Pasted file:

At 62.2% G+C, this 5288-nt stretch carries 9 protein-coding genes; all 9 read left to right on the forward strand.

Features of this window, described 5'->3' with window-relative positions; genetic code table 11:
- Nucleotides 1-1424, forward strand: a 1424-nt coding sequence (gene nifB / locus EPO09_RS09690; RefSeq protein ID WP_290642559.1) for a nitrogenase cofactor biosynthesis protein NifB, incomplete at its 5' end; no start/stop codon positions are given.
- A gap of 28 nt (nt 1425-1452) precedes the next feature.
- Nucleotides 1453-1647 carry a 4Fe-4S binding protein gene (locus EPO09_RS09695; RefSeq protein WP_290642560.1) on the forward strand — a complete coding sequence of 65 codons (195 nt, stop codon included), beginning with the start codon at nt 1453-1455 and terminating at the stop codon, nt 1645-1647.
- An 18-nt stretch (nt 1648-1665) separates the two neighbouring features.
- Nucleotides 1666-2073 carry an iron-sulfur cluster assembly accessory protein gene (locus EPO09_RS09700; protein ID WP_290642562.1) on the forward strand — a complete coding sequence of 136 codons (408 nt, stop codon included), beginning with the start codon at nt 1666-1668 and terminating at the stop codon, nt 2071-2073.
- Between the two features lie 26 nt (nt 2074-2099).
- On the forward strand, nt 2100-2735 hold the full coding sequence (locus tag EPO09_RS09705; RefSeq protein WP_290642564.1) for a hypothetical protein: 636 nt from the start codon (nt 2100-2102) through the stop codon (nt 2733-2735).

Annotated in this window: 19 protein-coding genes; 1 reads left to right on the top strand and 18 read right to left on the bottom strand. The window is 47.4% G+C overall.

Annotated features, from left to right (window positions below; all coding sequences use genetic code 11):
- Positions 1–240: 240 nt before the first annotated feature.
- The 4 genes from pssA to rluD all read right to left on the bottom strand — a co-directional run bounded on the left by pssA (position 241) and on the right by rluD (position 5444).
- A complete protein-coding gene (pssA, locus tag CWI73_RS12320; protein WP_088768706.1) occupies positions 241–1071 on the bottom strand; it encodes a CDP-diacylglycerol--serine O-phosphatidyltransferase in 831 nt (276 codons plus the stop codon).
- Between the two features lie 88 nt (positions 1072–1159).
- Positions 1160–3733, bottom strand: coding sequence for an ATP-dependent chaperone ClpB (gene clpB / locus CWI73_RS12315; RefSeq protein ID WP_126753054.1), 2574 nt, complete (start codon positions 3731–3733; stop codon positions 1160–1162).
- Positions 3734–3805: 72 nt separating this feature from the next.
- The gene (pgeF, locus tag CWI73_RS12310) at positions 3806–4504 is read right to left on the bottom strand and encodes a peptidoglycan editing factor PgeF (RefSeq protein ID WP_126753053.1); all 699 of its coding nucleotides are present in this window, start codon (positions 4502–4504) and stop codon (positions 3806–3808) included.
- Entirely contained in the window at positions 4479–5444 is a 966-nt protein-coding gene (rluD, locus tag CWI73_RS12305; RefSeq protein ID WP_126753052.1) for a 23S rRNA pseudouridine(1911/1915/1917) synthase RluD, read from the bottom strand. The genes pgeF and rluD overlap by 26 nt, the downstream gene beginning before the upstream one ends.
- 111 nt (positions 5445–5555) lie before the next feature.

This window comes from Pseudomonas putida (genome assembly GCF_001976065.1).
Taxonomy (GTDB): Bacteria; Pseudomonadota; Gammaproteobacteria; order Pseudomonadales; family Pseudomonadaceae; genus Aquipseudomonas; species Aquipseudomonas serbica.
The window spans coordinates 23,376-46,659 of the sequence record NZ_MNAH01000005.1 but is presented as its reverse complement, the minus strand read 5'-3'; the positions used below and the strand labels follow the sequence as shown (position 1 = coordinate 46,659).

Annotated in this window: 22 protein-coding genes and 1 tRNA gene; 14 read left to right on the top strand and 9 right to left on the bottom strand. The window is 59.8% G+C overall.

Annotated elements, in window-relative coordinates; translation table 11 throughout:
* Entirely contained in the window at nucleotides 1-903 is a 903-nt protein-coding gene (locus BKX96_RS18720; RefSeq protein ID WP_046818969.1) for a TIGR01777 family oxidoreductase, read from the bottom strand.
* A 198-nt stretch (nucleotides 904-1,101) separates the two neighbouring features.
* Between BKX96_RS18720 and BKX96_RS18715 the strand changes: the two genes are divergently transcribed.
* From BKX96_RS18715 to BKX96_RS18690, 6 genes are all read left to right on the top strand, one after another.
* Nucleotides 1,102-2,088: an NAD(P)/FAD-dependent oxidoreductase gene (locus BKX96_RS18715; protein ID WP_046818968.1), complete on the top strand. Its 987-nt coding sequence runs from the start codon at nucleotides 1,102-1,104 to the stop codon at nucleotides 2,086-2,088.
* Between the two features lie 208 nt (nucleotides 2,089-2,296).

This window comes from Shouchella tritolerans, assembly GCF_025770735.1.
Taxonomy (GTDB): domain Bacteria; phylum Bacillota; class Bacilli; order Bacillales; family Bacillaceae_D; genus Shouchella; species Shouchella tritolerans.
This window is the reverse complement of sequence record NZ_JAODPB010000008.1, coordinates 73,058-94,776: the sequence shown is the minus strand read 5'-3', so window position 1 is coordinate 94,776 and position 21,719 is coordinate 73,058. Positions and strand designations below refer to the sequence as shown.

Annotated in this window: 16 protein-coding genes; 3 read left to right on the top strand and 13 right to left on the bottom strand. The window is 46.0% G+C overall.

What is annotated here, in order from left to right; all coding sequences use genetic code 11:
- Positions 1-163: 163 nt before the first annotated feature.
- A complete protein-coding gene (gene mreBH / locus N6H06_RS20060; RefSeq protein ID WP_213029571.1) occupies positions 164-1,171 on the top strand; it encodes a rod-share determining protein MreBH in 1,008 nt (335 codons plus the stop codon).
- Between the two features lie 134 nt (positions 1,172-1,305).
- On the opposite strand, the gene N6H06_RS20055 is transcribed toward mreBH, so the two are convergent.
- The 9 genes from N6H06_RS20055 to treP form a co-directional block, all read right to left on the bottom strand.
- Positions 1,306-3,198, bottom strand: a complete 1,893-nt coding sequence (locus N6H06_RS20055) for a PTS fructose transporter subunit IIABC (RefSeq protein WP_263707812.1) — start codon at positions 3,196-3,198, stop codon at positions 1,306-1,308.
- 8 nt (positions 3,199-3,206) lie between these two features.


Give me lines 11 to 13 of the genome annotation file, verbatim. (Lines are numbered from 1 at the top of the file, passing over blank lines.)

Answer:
Annotated features, from left to right (window positions below; all coding sequences use genetic code 11):
- Positions 1–240: 240 nt before the first annotated feature.
- The 4 genes from pssA to rluD all read right to left on the bottom strand — a co-directional run bounded on the left by pssA (position 241) and on the right by rluD (position 5444).